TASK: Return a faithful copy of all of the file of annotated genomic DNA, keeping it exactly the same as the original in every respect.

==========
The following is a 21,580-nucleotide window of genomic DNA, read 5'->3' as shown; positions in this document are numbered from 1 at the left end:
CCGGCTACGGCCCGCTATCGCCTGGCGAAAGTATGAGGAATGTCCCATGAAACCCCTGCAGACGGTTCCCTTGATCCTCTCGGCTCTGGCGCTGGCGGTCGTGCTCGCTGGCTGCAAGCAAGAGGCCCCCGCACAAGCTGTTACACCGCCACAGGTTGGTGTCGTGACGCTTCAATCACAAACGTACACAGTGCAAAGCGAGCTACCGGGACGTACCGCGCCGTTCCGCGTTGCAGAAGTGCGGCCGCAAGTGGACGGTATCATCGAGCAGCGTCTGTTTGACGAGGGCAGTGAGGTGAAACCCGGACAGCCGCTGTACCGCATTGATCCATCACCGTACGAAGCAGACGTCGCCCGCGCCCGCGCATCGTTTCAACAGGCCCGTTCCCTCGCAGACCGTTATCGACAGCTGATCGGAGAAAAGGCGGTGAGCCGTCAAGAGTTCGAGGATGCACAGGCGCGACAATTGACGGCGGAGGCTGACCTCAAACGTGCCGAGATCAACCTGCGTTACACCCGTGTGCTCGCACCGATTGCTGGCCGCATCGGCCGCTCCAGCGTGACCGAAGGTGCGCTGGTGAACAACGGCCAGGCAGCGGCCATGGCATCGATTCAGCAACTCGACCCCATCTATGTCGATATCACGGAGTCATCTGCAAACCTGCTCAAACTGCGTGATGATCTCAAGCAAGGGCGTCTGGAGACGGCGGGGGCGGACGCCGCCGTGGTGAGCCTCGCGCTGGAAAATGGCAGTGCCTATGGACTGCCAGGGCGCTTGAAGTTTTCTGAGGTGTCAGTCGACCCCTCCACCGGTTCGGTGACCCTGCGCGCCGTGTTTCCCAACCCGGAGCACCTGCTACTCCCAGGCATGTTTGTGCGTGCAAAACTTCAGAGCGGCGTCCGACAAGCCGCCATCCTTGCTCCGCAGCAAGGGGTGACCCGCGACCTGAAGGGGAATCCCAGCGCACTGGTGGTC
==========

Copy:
The following is a 21,580-nucleotide window of genomic DNA, read 5'->3' as shown; positions in this document are numbered from 1 at the left end:
CCGGCTACGGCCCGCTATCGCCTGGCGAAAGTATGAGGAATGTCCCATGAAACCCCTGCAGACGGTTCCCTTGATCCTCTCGGCTCTGGCGCTGGCGGTCGTGCTCGCTGGCTGCAAGCAAGAGGCCCCCGCACAAGCTGTTACACCGCCACAGGTTGGTGTCGTGACGCTTCAATCACAAACGTACACAGTGCAAAGCGAGCTACCGGGACGTACCGCGCCGTTCCGCGTTGCAGAAGTGCGGCCGCAAGTGGACGGTATCATCGAGCAGCGTCTGTTTGACGAGGGCAGTGAGGTGAAACCCGGACAGCCGCTGTACCGCATTGATCCATCACCGTACGAAGCAGACGTCGCCCGCGCCCGCGCATCGTTTCAACAGGCCCGTTCCCTCGCAGACCGTTATCGACAGCTGATCGGAGAAAAGGCGGTGAGCCGTCAAGAGTTCGAGGATGCACAGGCGCGACAATTGACGGCGGAGGCTGACCTCAAACGTGCCGAGATCAACCTGCGTTACACCCGTGTGCTCGCACCGATTGCTGGCCGCATCGGCCGCTCCAGCGTGACCGAAGGTGCGCTGGTGAACAACGGCCAGGCAGCGGCCATGGCATCGATTCAGCAACTCGACCCCATCTATGTCGATATCACGGAGTCATCTGCAAACCTGCTCAAACTGCGTGATGATCTCAAGCAAGGGCGTCTGGAGACGGCGGGGGCGGACGCCGCCGTGGTGAGCCTCGCGCTGGAAAATGGCAGTGCCTATGGACTGCCAGGGCGCTTGAAGTTTTCTGAGGTGTCAGTCGACCCCTCCACCGGTTCGGTGACCCTGCGCGCCGTGTTTCCCAACCCGGAGCACCTGCTACTCCCAGGCATGTTTGTGCGTGCAAAACTTCAGAGCGGCGTCCGACAAGCCGCCATCCTTGCTCCGCAGCAAGGGGTGACCCGCGACCTGAAGGGGAATCCCAGCGCACTGGTGGTC